Alton Evening Telegraph from Alton, Illinois on June 25, 1963 · Page 11
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June 25, 1963

Alton Evening Telegraph from Alton, Illinois · Page 11

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Alton, Illinois
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Tuesday, June 25, 1963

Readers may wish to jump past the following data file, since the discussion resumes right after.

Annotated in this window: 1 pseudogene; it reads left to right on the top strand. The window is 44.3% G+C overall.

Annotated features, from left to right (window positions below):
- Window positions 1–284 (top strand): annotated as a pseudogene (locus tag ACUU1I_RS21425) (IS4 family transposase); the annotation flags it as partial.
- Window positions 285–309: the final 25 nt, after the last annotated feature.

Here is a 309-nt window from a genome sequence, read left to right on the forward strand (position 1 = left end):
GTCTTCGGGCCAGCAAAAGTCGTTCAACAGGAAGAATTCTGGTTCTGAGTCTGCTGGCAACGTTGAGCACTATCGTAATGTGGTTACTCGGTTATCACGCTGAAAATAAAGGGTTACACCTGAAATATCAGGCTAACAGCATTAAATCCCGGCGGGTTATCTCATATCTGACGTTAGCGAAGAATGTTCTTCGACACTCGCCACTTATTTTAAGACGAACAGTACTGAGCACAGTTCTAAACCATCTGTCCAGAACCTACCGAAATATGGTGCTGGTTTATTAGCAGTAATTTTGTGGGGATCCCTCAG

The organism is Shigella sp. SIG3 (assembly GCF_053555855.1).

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TUESDAY, JUNE 25, ALTON EVEiNING TELEGRAPH PAGE ELEXhiN .River and Outdoors Harold Brand An Idea how available land could produce fore wildlife is told by Royal B. McClelland, executive secretary to the Illinois Federation of Sportsmen's Clubs, and fellow member of the Great Lakes Assn. of Outdoor Writers: Living Snow Fences Several years ago the Illinois Federation of Sportsmen's Clubs suggested the use of multiflora rose hedges as snow fences along State highways. The Highway Department has been experimenting with rose snow fences in several sections and these short stretches have now reached a size where their ability to stop snow can be determined. Actually the Federation wasn't so interested in the snow fence function as it was in finding another source of cover for wildlife in what frequently is a treeless, shrubless expanse of bare landscape. It was thought that permanent multiflora hedges might prove more economical and effective than the regular wood and wire fences that must be put up eacli fall and removed each spring. A recent spring inspection of several short sections of multi- flora snow fence just north of Mattoon on Route 45 proves this hedge makes a perfect nesting area for several forms of songbirds. A total of 47 blackbirds were counted in a hundred foot section, busily building nests in the dense, thorny, safe nesting sites which were about the only location for nests in this plowed up landscape. Lack of Trees With disastrous elimination of elm trees, both in the country and in town, and the almost complete loss of osage orange hedges along with most other suitable shrub or tree, it is evident that blackbirds are very glad to see the mul- tiflora hedge. We need many more miles of such plantings, not only for blackbird havens but for many other species of bug eating songbirds and wildlife. Minnesota has planted many miles of pine tree snow fence which has proven very satisfactory in that State. Pine is probably not so suitable for Illinois conditions as it grows too high. The multiflora rose hedge should be about right on many highways where there is sufficient right-of- way to allow proper distance from the pavement. It may prove to be practical planted on private farm lands in place of the temporary picket fencing now so widely used. The extensive plantings along interstate highways will also attract many forms of wildlife, adding to the enjoyment of travelers along these new roads. If we could just fence the hundreds of miles on interstate routes with multiflora rose we would really have something in Illinois to be proud of. Geiger Likes Platoon System BOSTON (AP)-Gary Geiger— who looks like a gust of wind could blow him over—has added another chapter in baseball's saga of "The Thin Man." The Red Sox outfielder now admits he thrives on parttime platoon playing. Geiger clobbered a two-out, two- strike pitch by relief hurler Jerry Walker for a two-run homer in the ninth inning Monday night to produce a 7-5 decision over Cleveland. Geiger earlier had hit a wrong- field, run-producing triple and smashed two deep, towering flies to center field which almost traveled out of range. The 6-foot, 165-nounder missed 10 days with a gimpy knee until this past weekend's Yankee series. Since then he's hit .350 with two homers and two triples. Geiger's overall average this year is .340. Ninety-nine per cent of major league hitters say they do best when they face pitching regularly with maybe only a rare day's rest. Not so in Geiger's case. "I'm feeling stronger," Gary said. "I'm getting good pitches to hit now. 'But not playing against the eft handers is helping. I'm get- ing that rest and it has meant a ot to me." The Sand Ridge, 111. slugger vith the frail figure and the whip ash wrist snap has had a col- apsed lung (1960) and bleeding ulcers. But he continues to cause he opposition trouble. Braves Blank Emerson Favored, Osuna Darkhorse at Wimbledon BOWLING BOWL INN Western Mixed League Ladies — Pyle 176-189 (520), Pierce 199 (502), Dillinger 174 (501), Gansmann 191. Men — Carstens 224, Thomas 231, Edwards 203. HOWL HAVEN Three Man Scratch Taylor 259-220-214 (874), Ballard 259-224 (864), Smilh 239-236 (857), Compis 210, 214, 256 (856), Steiger 233-221,201 (831), Stade 214-236 (811), DeWitt 226, 223 (802), Kratch 223, Coleman 211, 204, Saylor 227. Junior 2 Boys — Buller 210 (539), Honke 206 (535), Cox 200 (542), Dilley 175, Girls 123. Junior 1 Boys — Lowery 251 (605), Com- pis 207-202 (590), Greene 191 (545), Caskey 185. Girls — Luly 179, Steiger 165. Monday MIXED Women -r- Posgate 180, Murray 171, McGinnis 157. Men—Sparks 247 (568), Shirley 197, Brant 185189-196 (570), McCully 200 (565). HOWL ARENA Western Mixed Women — Brown 170-177-182 (529), Cov 158-180-175 (513), Clayton 171, Travis 170, Emerick 165. Men — Emerick 211-168-259 (638), Arkabauer 188-215-207 (610), Cox 244, Smith 210, Belt 206. ACMK 32 LANES Monday 3 Men Draper 213-225, Dwiggins 218, Parish 212, Staggs 212-212, Joe Kelly 200, Jack Kelly 201-206, Olive 201. Minor League Head Dies Of Cancer COLUMBUS, Ohio W— George M. Trautman, who never made H as a professional player but went on to become one of baseball's top administrators is dead of cancer, Trautman, 73, svho had header the minor leagues since 1947, had suffered for some time with a heart condition but doctors saie cancer was the cause of his death at his home here Monday. He began his administrative career in baseball in 1933 when he became president of the Columbus (Ohio) Redbirds of the American Association. Later, he became president of the American Association and foi six years was vice president o the Minor League Association and chairman of its executive committee. In 1946, he became vice presi dent and general manager of the Detroit Baseball Club, but was re leased from his contract to head the minors. As president of the National As sociation of Professional Basebal Leagues (the minors), he succeed ed the late Judge W. G. Bram ham. Under Trautman's guidance, the minor leagues reached a peak o 59 leagues with teams in 448 cities in 1949. Today, 129 teams are com peting in 18 leagues. Bobby Walston, end and place kicker who retired recently from the National Football League played 143 consecutive games in 12 years with the Philadelphia Eagles. WIMBLEDON, England (AP)- Auslralia's Roy Emerson, the world's top-ranked amateur tennis player, has two legs on tennis' >and Slam but he's a long way rom a shoo-in for the Wimbledon itle. "He's a good player and he has as good a cliance as anybody of vinning," said Bill Lenior of Tucson, Ariz, after falling before he Australian in Wimbledon's opening round Monday. "But he's no cinch for the title," Lenior said. "I have the eeling he could have a bad day which would put him out." The sentiment was echoed by former Wimbledon champion Jaroslav Drobny, now a London newspaper columnist and one o) he world's leading authorities on :he game. "I take unseeded Rafael Osuna of Mexico to claim Rod Laver's vacated crown and become the new Wimbledon champion," Drobny wrote. Osuna, a Mexican Davis Cupper who is a student at Southern California, grinned when he saw the article and said: I hope I can live up to his opinion." Asked if he thought he could jeat Emerson, Osuna replied: "Let's put it this way. If I get past Santana, I'll win the tournament." Osuna referred to second-seeded Manuel Santana of Spain, who he probably will meet in the third round. Santana did not play in the rain-shortened Monday pro- jram. Osuna had some trouble elimi- lating Mikhail Mozer of Russia 6-4, 9-7, 6-3. Emerson, who al- •eady has nailed down the French ind Australian titles, whipped >nst Lenior 6-0, 6-4, 6-3. Rain cut Monday's program bout i nhalf and eight American entries, including Chuck McKinley, didn't get on the courts. Cliff Buchholz of St. Louis, had a 2-1 lead over Italian Davis Cup star Nicola Pietrangeli before the natch was postponed. They are scheduled to finish today. McKinley, the United States' top-ranked player, goes against Cliff Drysdale of South Africa today. Other pairings have Gene Scott New York, playing Owen David son, Australia; Arthur Ashe, Richmond, Va., vs. Carlos Fernandez Brazil, and Frank Froehling Coral Gables, Fla., playing Don aid Dell, Bethesda, Md. The principal part of today's program was first-round activity tor women, with Australia's Mar garet Smith favored. Five American men, including Dennis Ralston of Bakersfield Calif., survived first round play Ralston, who won the NCAA title last week but is unseeded a Wimbledon, beat Lac-i Legensteii of Austria (i-4, 6-4, 6-3. Other American winners: Herbie Flam, Palm Springs Calif., defeated Geoff Knox, Aus tralia, 7-5, 4-6, 6-2. 4-6, 6-3; Jack Frost, Monterey, Calif., defeated Thomas Koch, Brazil, 3-6, 7-5 9-7, 13-11; Ed Robinoff, Miam Beach, Fla,, defeated Daniel Con tet, France, 8-6, 6-1- 6-3; Williair Hoogs, Berkeley, Calif., defeatec Jose Arllla, Spain, 8-0, 12-10, 6-2 The big upset was the defeat o Allen Fox of Los Angeles b> Rhodesia's Adrian Bey 6-4, 12-10 6-2. Other American first rounc losers included Jim McManus o Berkeley, Calif., Gardner Mulloy of Coral Gables, Fla., Ronnii Fisher of Houston and Bill Bond of La Jolla, Calit Colts, 3-0 MILWAUKEE (AP) — After truggling in the early part of the eason, the Milwaukee Braves eem to have come together and re doing things in the grand manner. Twice during the weekend they whipped the San Francisco Giants, once more the National League leader, with big innings, and Monday night they used the home run to defeat the Houston Colts 3-0. And it has not all been on the lilting side. Youthful left-hander Denny Lemaster stopped the tolls on four hits, and in going he distance became the third Milwaukee hurler to turn in a complete game in the last four starts. The victory was the ninth in 13 *ames in the current home stand [or the Braves, once more at the ,500 mark after 70 games They're in sixth place, six games out of first. Lemaster and Colt starter 'Skinny" Brown worked on an even basis for three innings. The 3raves took the lead in the fourta on Lee Maye's fourth homerun the first Milwaukee hit. They added another in the fifth as Mack Jones doubled and scored on a single by Gene Oliver, and wrapped up the offensive show with Mathews' 10th homer n the sixth. Lemaster reduced his earned •un average to an impressive 1.78 n 101 innings and boosted his strike out total to 95. His record s now 4-4. Tony Cloninger (2-4) was picked to face the Colts tonight. It will be either Dick Drott (2-5) or Ken Johnson (3-9) for Houston. Giardello Wins Decision from Sugar Ray PHILADELPHIA (AP) — Former middleweight and welter- veight champion Sugar Ray Robnson is 43 but he's still good enough to beat most middleweights, according to Joe Giardello who scored a unanimous* LO-round decision over the aging former champ Monday night. But Robinson seemed uncertain he'll be tackling any more fighters, middleweights or otherwise Robinson said after the fight "I'm not sure what my future plans are. I can't make up my mind now." Robinson, 158%, had hoped to gain a shot at middleweight champ Dick Tiger. Instead he suffered his 13th defeat. He has won 153. Giardello, 160y 2 , 3s now 92-29 and won the right to challenge the champ. Giardello has had eight draws. I knew I was in with a good fighter when those body punches didn't slow him up," Giardello said. "And he's a smart fighter Look at the way he threw tha 1 right hand lead at my head to open the eighth. It was great, hu I was expecting something like that all through the fight. Don 1 sell this guy short—even if he .': getting old—he can fight any mid dlewelght around today and beai them." Giai'dello, who drew in a mid dleweight championship figh with Gene Fullmer three years ago, declared himself ready foi another title try. 'All I want is Dick Tiger," hi said. "I want another shot at the championship." Referee Buck McTiernan scored Monday night's fight 49-43 Judge Lou Tress 48-45, and Judge Bob Polis 47-43. The Associated Press gave it to Giardello 4743. Richard Dawson to Head Wood River Legion Post WOOD RIVER Richard Dawson was elected commander of American Legion Post 204 Monday night at the Legion Hall, He will succeed William Peek. Delmar Monken was elected senior vice commander; LeRoy Woodard, junior vice commander; Dr. William Dawson, adjutant; Don Floyd, finance officer; Roy Edwards, guilding custodian; Glenn Clark, sergeant at arms; Roy Hausman and Howell Sumner, executive board members. Installation will be held in July n joint ceremonies with the aux- liary, Mrs. Leroy Woodard has been elected auxiliary president. Named as delegates to the Fifth Division convention July 6-7 in DuQuoin, and the department convention Aug. 1-3 in Chicago, are: Richard Dawson, Peek Hausman, Jack Walker and Howard Mathus. Reading Club Set to Open AtWoodRiver WOOD RIVER — The Summer Reading Club for students of the intermediate grades of the local schools, will open Wednesday at the public library and continue throughout school vacation. Participants in the program, which is an annual project sponsored by the library, may read jooks of their choice in fiction and biography. The only requirement in the selection of books is that the reading material be of the level approved for the individual's age group, Mrs. Fay Bagent, assistant librarian, stated. Children will be given credit for heir accomplishments, by giving a review of the book before a member of the library staff when they have completed reading a volume, Mrs. Bagent said. The weekly story hour for the younger set will open Saturday at the library and will be conducted from 10:30 to 11 a.m, each Saturday throughout the summer. A library staff member will serve as "story teller." Mrs. Bagent is serving as head of the library staff during the absence of Miss Thelma Juhlin, librarian, who is a medical patient at the Township Hospital. Sports Fest Scheduled For Alton Local youngsters will have a chance to compete for top honors in the state when they enter the Alton Junior Sports Jamboree to be held on July 6 under the sponsorship of the Alton Junior Chamber of Commerce and the Recreation Department. The meet is one of more than 150 local Jamborees being held in Illinois this summer. First place winners in each event at the local level will be eligible to enter sec- :ional competition at Cahokia, July 13, and sectional winners in track and field will then advance to the state meet, to be held at Bloomington-Normal, Aug. 22-24. Hie track program has been offset by a greatly expanded track and Held division, with several new events added to the slate, and four additional sectional meets this year, bringing the total number of sectionals to 13. The 600 youngsters who win in the summer-long competition will make the trip to the state finals as the guests of the Illinois Youth Commission, which sponsors the Jamboree along with the Illinois Junior Cchamber of Commerce. The Bloomington - Normal Jaycees will serve as hosts to the young champions during then- stay in their community. Boys 10 to 15 years of age are eligible to enter the Jamboree, according to Tony Everitt, local chairman. Eligibility is determined by the contestant's age on Aug. 23, starting date of the finals. Coni|>etitlon will be in three divisions — Midget (10-11); Junion (1M3), and Intermediate (14-15). Those interested should register at one of the siv playgrounds operated by the Recreation Department, North Salu, Washington School, Milton School, Haskeli Park and Olin. Events to be offered in t h e track meet are 50-yard dash in each division, 75-yard dash t o i midgets and juniors, 100-yarc dash lor intermediates, 220-yarc dash for juniors and intermediates, 880-yard run for intermediates, 220-yard relay for midgets and 440-yard relay for juniors anc intermediates. Broad jump and baseball throw are scheduled for each division High jump is offered for juniors and intermediates. Each contestant may enter one track event and one field event, plus the relay. The Jamboree will be held West Junior High School track at 2 p.m. 1,371 Attend Playgrounds AtWoodRiver WOOD RIVER - A total of 1,371 youths attended activities at the three Wood River playgrounds during the first week of the summer program, it was announced oday by Edward L. Emerick, ^ity recreation director. A break-down of the attendence jy parks shows: West End. 400, East End 432, and Central 539. All playgrounds this week are featuring instruction and techniques of badminton. A tournament will be held according to age groups and ribbons will be awarded winners. First contest of the "prettiest hing on wheels" will be held at 10:30 a.m. in each park Friday, 'articipants should decorate their favorite mode of transportation ind bring it to the playground 'hat morning for judging. Ribbons will be awarded in four categories, most colorful, most original, most modernistic and most work required. Rox-Ann Unit Cancels Meeting ROXANA — The Rox-Ann Unit of the Homemakers Extension Association has cancelled its meet- ng for this month. Roxana Notes ROXANA — Mr. and Mrs. Ronald Gray and children, Rhonda and Rodney, of Doerr avenue lave returned after spending a ew days in Missouri. Mr. and Mrs. Louis Cox of Central avenue had as guests the jast few days, her brother and iister-in-law, Mr. and Mrs. Noble Hayes of Detroit, Mich. Mr.and Mrs. Earl McLane and children, Dennis and Barbara, of Doer ravenue and McLane's parents, Mr. and Mrs. L. D. McLane, 'eturned Monday after spending the past week at Table Rock, Mo. Manager Alvin Dark of the San Francisco Giants and his three coaches —• Whitey Lockman, Lar ry Jansen and Wes Westrum — formerly played for the New York Giants. Mr. and Mrs. Redell Williams and daughter, Barbara, of Ninth street spent the weekend at Ken- ucky Lake. Miss Martha Hurley, daughter of Mr. and Mrs. Wesley Hurley oi teller avenue, accompanied by Vliss Barbara Bollrneier of Belleville attended a party in Robinson Sunday for a college roommate Miss Faye McDaniels. Ex-South Roxana Woman Now Medic SOUTH ROXANA — Miss Carolyn Magee, daughter of Mr. anc Mrs. Maurice Magee, Sr., of Roodhouse, formerly of South Roxana, received her doctor oi medicine degree June 7 at Howard University in Washington, D. C., where she has attended school for the past four years. Dr. Magee, a sister of Mauriece Magee Jr., of South Roxana, is a 1952 graduate of Roxana High School. She attended college in Pasadena, Calif., for four years before entering Howard University. Dr. Magee will intern for two years at a Los Angeles Hospital and then plans to become a medical missionary. Capt. Oldham Visits South Roxana Home SOUTH ROXANA — Capt. Ina Oldham, daughter of Mr. and Mrs. Hugh Oldham, 300 Indiana Ave., left Monday for Lubbock, Tex., where she is stationed with the airforce at Reese Airforce Base. She is a graduate of the Roxana High school and entered service last November. Captain Oldham spent the firsl week of her leave visiting hei fiance, Eddie Dow and his parents in New Hampshire. Bunker Hill Youth At Music Camp BUNKER HILL — Barry Wood, son of Mr. and Mrs. Albert Wood, Is attending the Egyptian Music Camp at DuQuoin this week. Barry, who will be a sophomore in the local high school this fall, plays flute in the high school band and is studying with Mr. Israel Borouchoff, principal flutist in the St. Louis Symphony Orchestra. Mr. and Mrs. Wood and sou James, and Mrs. Joseph Makowski of St. Louis took Barry to DuQuoin Sunday. Barry received a part-scholarship from the Band Boosters organization. Pastor of Campbell Chapel Heads Church Men's Council Registration for East Alton VBS Set Saturday Registration for vacation Bible school will be held from 12 noon until 2 p.m. Saturday in the Vicory General Baptist Church, 2730 Viewland, George S. Moore, pastor, has announced. The school will open Monday .vith classes to be held daily from 10 a.m. until noon through July 12. James Greene is serving as director of the study program which ll be based on the theme, "Christ's way, my way." Recently the New Haven General Baptist Mission of East Alton, organized in October 1961 under the name of General Baptist Mission, merged with the Alton church, Moore reported. Bible School Has Program at Shipman SHIPMAN - The Sunday school hour al the Methodist Church was devoted Sunday to a Bible school display program under direction of the music leader, Mrs. Wilbur Kalil. The average daily attendance was 109 with 47 perfect attendants. The Rev. Donald DuRall conducted a "Youth Training Class, with 14 enrolled. Mrs. Kenneth Breitwiser was the school superintendent. Wheeler Funeral SHIPMAN — Funeral services were conducted Sunday at Heinz funeral home in Carlinville for Hazel Wheeler, 71. The Rev. Arthur Hurry officiated and burial was in Carlinville City Cemetery. Pallbearers were Samuel Drew, Jefferson Rhodes, Harold Morrison, Ralph Hurry, Albert Witt and Virgil Dey. Shipman Notes SHIPMAN — The Rev. Donald DuRall of the Methodist Church is superintendent of the J u n i o r Camp at Little Grassy Lake this week. Mr. and Mrs. Dick Richie anc family of Trula Vista, Calif., are visiting in the A. C. Ketchum and William Dankenbring homes. The Royal Neighbors of Ameri ca will meet Friday at the home of Mrs. William Dankenbring. Mrs. Rose Atkin of Herrin is visiting Mrs. Ada Frank anc Mrs. Nora Schoeberle. Piasa Bible School Program Wednesday SHIPMAN — Piasa Baptis Bible School will hold "parent night" Wednesday at 7:30 p.m There have been 76 children en rolled and they will give a pro gram on the eight days work an handwork will be on display. On Vacation SHIPMAN — The Rev. and Mrs Otis Simmons of the Baptis Church in Piasa will leave thi week for a two-week vacation in Presquifile, Wis., and Chicago The Rev. Eugene Kauffeman o Modesto will deliver the sermon on July 7 and 14 at 10:45 a.m and 8:15 p.m. Deacons of thi church will conduct weekly praye meetings on Wednesday nigh during the Rev. Simons' absence Hamel4-H Girls Plan for Festival HAMEL — Final plans for the Share-the-Fun festival were made at the Hamel Busy Bees 4-H club meeting last week at the home ol Sharon and Jeanne Gieszelmann Girls were also chosen for the county demonstration. Talks and demonstrations were given by Judy Sievers, Diane Schumacher Deanna Hemann, Debra Schumacher, Betty Halbe and Sharon Gieszelmann. Games were played and refreshments were servec by the hostesses. The next meeting will be nek at the home of Faye Highlandei on July 3 at 1:30 p.m. Greenfield Church Women to Meet GREENFIELD - Mrs. Charles Burroughs will be hostess at the June meeting of the Presbyter ian Women's Organization at 2:30 p.m. Thursday. Mrs. Eva B. Harr will be lead er of the devotional service anc Mrs. John Euart will be leade of the missionary study. Moved to Alton GREENFIELD — Richard Ten dick, son of Mrs. W. J. Tendick of Jerseyville, former residents of Greenfield, who was seriously injured in an automobile accident in St. Louis June 16, has been mnoved from City Hospital, St. Louis, to Alton Memorial Hospital. The Rev. James K. Brown, pas- or of Campbell Chapel A M E Ihurch, was elected president of he Men's Council of the church, •rganized at a luncheon Monday Afternoon. Aim of the council is to improve Church and community relations. Others elected were: Floyd Arbuckle, vice president; Earl I. McGill, business secretary; J. O. Turner, assistant secretary; Otto D. Smith, treasurer; Willie Hiobbs, chaplain, and Clarence Graves, personal relations chair- nan. Next meeting of the council will be July 15 at the church, open to ill men of the church. 4 Treated at Jersey Hospital For Injuries JERSEYVILLE — Leslie Waggoner of Grafton was injured Sunday evening at his home when he caught his fingers in the belt on the motor of a lathe and lac- crated the third finger of the left hand. He was treated at the Jersey Community Hospital. Robert Nivlin of Jerseyville suffered an arm injury at 6 p.m. Sunday north of Hardin. While ivorking with a bolt on the windshield of a boat he was struck on the arm by the windshield and suffered a laceration of the elbow. Sutures were needed to close the wound and he was brought to the Jersey Community Hospital for treatment. James Kendall of Fieldon cut hi: index finger with a knife at home Sunday and was brought to to the Jersey Community Hospital at 6:55 p.m. for treatment. John Harris of Alton incurred a dislocation of the right should- ;r Sunday afternoon. He was riding on a saucer pulled by a motor boat north of Hardin when the accident took place. He was brought to the Jersey Community Hospital for treatment. Attends Eagles Meeting JERSEYVILLE — Louis M. Kadell Jr. of this city returned Sunday evening from Bloomington where he attended the annual state meeting of the Eagles. Kadell attended the meeting in Bloomington as the delegate and representative from the Jerseyville Lodge. Young People Injured JERSEYVILLE — Robert Winslow, 13, son of Mr. and Mrs. Theodore Winslow of Fieldon, was brought to the Jersey Community Hospital at noon Saturday after the bicycle he was riding down a steep hill ran off the road and on to the gravel throwing the rider. He sustained severe lacerations of the lips and contusions and abrasions of the face He was admitted at the hospital for further observance. Lou Ann Gandy, 6, daughter of Mr. and Mrs. Bernard Gandy oi Jerseyville incurred a bruise of the fourth finger of his left hand when he rolled a gas pipe over on his hand in front of his home Sunday. He was treated at the Jersey Community Hospital. Church Names Officers at Chesterfield CHESTERFIELD — New officers were elected at the 33rd annual meeting of the United Church last week. They were: clerk, Mrs. Virginia Keele; treasurer, Mrs. Beulah Eldred; elders, Clarence Frankford and Edwin Leach; deacons, Mrs. Olive Wheeler and Wayne Bowman; trustees, J. F. Talkington and Rollin Keele; membership committee, Esther Edwards, Marjorie Adams and Ruth Smith; pianist, Mrs. Eva Talkington; assistant, Mrs. Wilma Keele; choir director, Mrs. Virginia Keele; ushers, Carl Sarginson, Marvin Rands, Edwin Leach and Clarence Fankford; Constitution committee, Mrs. Emma Leach, Keith Frye, Carl Sarginson, Clarence Dowland, Everett Adams, Robert Koele, Kenneth McAfee and Tom Chism. J. E. Phelps, Mrs. Mary Bowman and Mrs. Emma Dams, retiring elder, deacon and clerk, who have served for many years were given a vote of thanks by the church members. Rev. Rodney Ruberg was retained as pastor. Bids on SIU Lab, Office To Be Opened July 21 EDWARDSVILLE — Bids for cencral construction of a sciencp aboratory and faculty office build- in t; on thr Edwardsville Campus of Southern Illinois University will be opened July 21. Associate university architect John Randall said proposals will bo received until 1:30 p.m. at the Edwardsville office on the day of the hid opening and until 2:30 p.m. at the SIU Alton auditorium where bids will be opened. Separate proposals will be received until 1:30 p.m. July 18 for plumbing, heating and air-condi tioning. ventilation, temperature control, non-conductive covering and electrical work at the Edwardsville office and until 2:30 p.m. at the Alton aucjitorium. Plans and specifications are available from the architect's office at Edwardsville. College Tests To Be Given July 27, Aug. 24 EDWARDSVILLE—T e s t s in Southern Illinois University's American College Testing Program will be given July 27 and Aug. 24 at the Alton Attendance Center, it was reported. Required by all students entering SIU, the American College test is used to examine genera knowledge and ability in mathematics, social science, natura science and English. Results are used as a guide in placing students in university courses, in assigning scholarship awards and counseling. 5 From Edwardsville Admitted to Hospital EDWARDSVILLE — Five area residents were admitted M o n day to St. Joseph's Hospital, High land, and one patient was discharged. Admitted were: Mrs. Eleanor Collman, Rte. 3; Dale Hamlet 1004 Randle; Harry Moore, 226 South Fillmore; Mrs. Alberta Han sel, 426 Hanser; Albert Drda Rte. 1. David Stubblefield, Rte. 1, wai discharged. Eldred ELDRED — Rev. and Mrs John T. Finnan attended funera services last week in the Metho dist Church at Mt. Olive for Mrs Carlyle Goldacker. Mrs. Goldack er was one of Mrs. Finnan's pu pils at the Williamson Publi School. Mr. and Mrs Finnan al visited Mrs. Finnan's aunt, Mr Henry Cool of Staunton, at tl St. Francis Hospital in Litchfieli Mr. and Mrs. Roy Logan, M and Mrs. Richard Best, Mr. an Mrs. Louis Langer and Miss Luc Langer attended the dinner-mee ing of the Tri-County Bankers las week at the Marquette Lodge nea Grafton. Floyd Meyers was dismissec Thursday from Barnes Hospita St. Louis, where he had undergon major surgery. Mrs. Sam Camerer was guest o lionor at a surprise carry-in sup oer in observance of her birthda Saturday evening at the home o ler son-in-law and daughter, Mi and Mrs. Douglas Brannan. Pres ent were: Mrs. Edward Evans o Alton; Mr. and Mrs. William Nick ols of Springfield; Miss Cind; Ritter of Peoria; Mr. and Mrs Donald Standeback and family o Hartford; Mr. and Mrs. Elme: Ellison and Charles Camerer o Carrollton; Roger Camerer of Hill view; Mr. and Mrs. Robert Cam erer and son of White Hall; Mr and Mrs. Robert Holford, Cheste and Sam Camerer, Mrs. Pear Dale and son, Paul. Mr. and Mrs. Bert Brannan anc Mr. and Mrs. Keith Brannan vis ited Friday afternoon and evening nt the homes of Mr. and Mrs Joe Pekar at Alton and Mr. anc Mrs. Richard Brannan at Godfrey Agriculture Club Meets at Bethalto BETHALTO — Members of the ethalto 4-H Agriculture Club re- orted progress on their projects be entered in the Madison ounry Fair July 23-27 at a meet- g Monday night at Bethalto Hall. he next meeting will be July 18 istead of July 23. Giving talks at the meeting ere: Tom Kruckeberg, "How to slice Rope;" Hildegarde Kaning, "How to Pick a Good Show alt:" Wayne Ruptert, "How llectricity is Made;" Mary Rupert, "Corn;" and Vincent Rupert, "Wheat." Plegges Show Films At Bethalto Church BETHALTO — Mayor and Mrs. ,rwin Plegge showed pictures of trip to Europe at a joint meet- ng of Zion Lutheran Church Men's lub and Ladies Aid Society Monay evening. The new presidents of the or- anizations — Clarence Schuetle nd Mrs. Wesley Emde — presid- d. A potluck luncheon will be serv- d at a July 31 meeting of the /omen's group. Kane KANE — Mr. and Mrs. Ernest bbott and Mr. and Mrs. Bennie lay Abbott and family returned ome this week from Tecumseh, \o., where they have been va- ationing. Mr. and Mrs. John H. Wehrly, St. Louis, spent Sunday at the omes of Mr. and Mrs. Curtius 'regler and Mr. and Mrs. John SVehrly Jr. Mr. and Mrs. Kentner Crotchett if Bethalto visited Sunday with ris mother, Mrs. Ross Crotchett. Dr. and Mrs. U. S. Randall ave returned home from St. ouis where Dr. Randall officiated at the wedding of Miss Ethel Oneida Shepard and Richey W. Murray at St. Peter's Presby- erian Church. The Rev. and Mrs. Hilton Longberry returned home Saturday rom Salem, 111., where Rev. Long- >erry officiated at the wedding of Miss Carol Heck and Robert Ackerman Johnson. The wedding of Leonard Hill, son of Mr. and Mrs. Rufus L. Hill of Batchtown, and Miss Loretta Jane Daniels, daughter of Mr. and Mrs. Edward Daniels, was held at the Kane Baptist Church Saturday at 11 a.m. Dr. U. S. Randall performed the ceremony. Chesterfield CHESTERFIELD — Mr. and Mrs. Paul Mefford and son of Chicago were guests last weekend of his parents, Mr. and Mrs. Maurice Nefford. They all attended the wedding of Dean Mefford, son of Mr. and Mrs. Maurice Mefford, and Miss JoAnn Bess of Cahokia, at 3 p.m. Saturday in St. John's Methodist Church, St. Louis. Mrs. Grant Wilson has returned home from Kansas City, Mo., where she visited with her daughter, Mrs. Lance Hudson and new ;randson, Larry Steven. Mrs. Laverne Fenton and infant daughter, Linda Marie, returned to their home Sunday from the Carlinville Area Hospital. Awards Presented to Area News Media Area news media were honored at the Alton-Wood River Chapter of the American Red Cross board meeting Monday night. Centenary awards were presented to radio stations WBBY and WOKZ and the Wood River Journal and the Alton Telegraph. Unit 7 Board Okays Bids For Cafe, Music Equipment EDWARDSVILLE — The board of education of Edwardsville Community Unit School District 7 approved bids for cafeteria equipment, music instruments and roof- ng work Monday evening at Hadley House. A bid of ?2,936 was accepted from the Ford Equipment and Contracting Co. for cafeteria 52 Sign Up for Tennis and Archery; Room For More A total of 52 enrolled in the tennis and archery instructions sponsored by the Alton Recreation Department Monday, but there is still room for those who are interested. A total of 25 entered the tennis class and 27 entered the archery course. Miss Janet McBrien, instructor for both courses, said youngsters may enroll for cither course at the tennis courts or the archery range just behind the tennis courts in Rock Spring Park. The classes are for different age groups and are held Monday through Friday of each week. Burch Superintendent Of Greenfield Schools GREENFIELD — John 0. Burch, who has been serving as junior-senior high school principal, has been employed as superintendent of Unit District 10 to succeed James T. Harrison, who resigned. Robert Gaither of the h i R h school English department will succeed Burch as principal. Mrs. Thomas Ford has been employed to replace Gaither in the English department. A vacancy exists in the high school mathematics ddpartmont due to the resignation of Joseph Nichols. Attends Wedding GREENFIELD Mrs. R B. Ellis has returned home after spending several days at the home of Mr. and Mrs. Charles Booth in Onarga. Mrs. Ellis attended the wedding of Miss Nancy Booth, granddaughter of t h e late R. B. Ellis, and Louis Charles \Villard of Tampa, Fla. in Onar- Kci .Saturday. The bride is a I'JtiK graduate; of Millikin University with a degree in home economics. She spent her junior college year in Beirut, Lebanon. Willard is a graduate of thi? University of Florida a n d will continue his studies for a doctorate in theology at Yale Divinity School. equipment at the LeClaire school. The Bensinger Co. submitted the oother bid of $2,990.55. Bids from McMurray Music Co., St. Louis, Hofeditz Music Co. of Edwardsville and St. Clair Music of Belleville for musical instruments was accepted on a total bid of $1,965.47, Geissler Roofing Co. of Belleville was successful bidder for roofing work on the Senior High School. Hamel School and Columbus Attendance Center on a bid of ?1,047. The- board authorized investment of $-10,000 of the bond and interest fund in U. S. Treasury bills to mature Dec. 15, 1963, expected to return $568.97 in interest to the school district. In other action the board voted to reimburse school personnel 9 cents per mile for use of a private automobile in official school business supervised by the school district Supt. A. Gordon Dodds. Changes and corrections in the boiird of education manual to comply with state statutes, office of public instruction and earlier board action was approved. The board gave approval to a petition for annexation of a tract of land in Pin Oak township of the Triad School District to the Edwardsville District.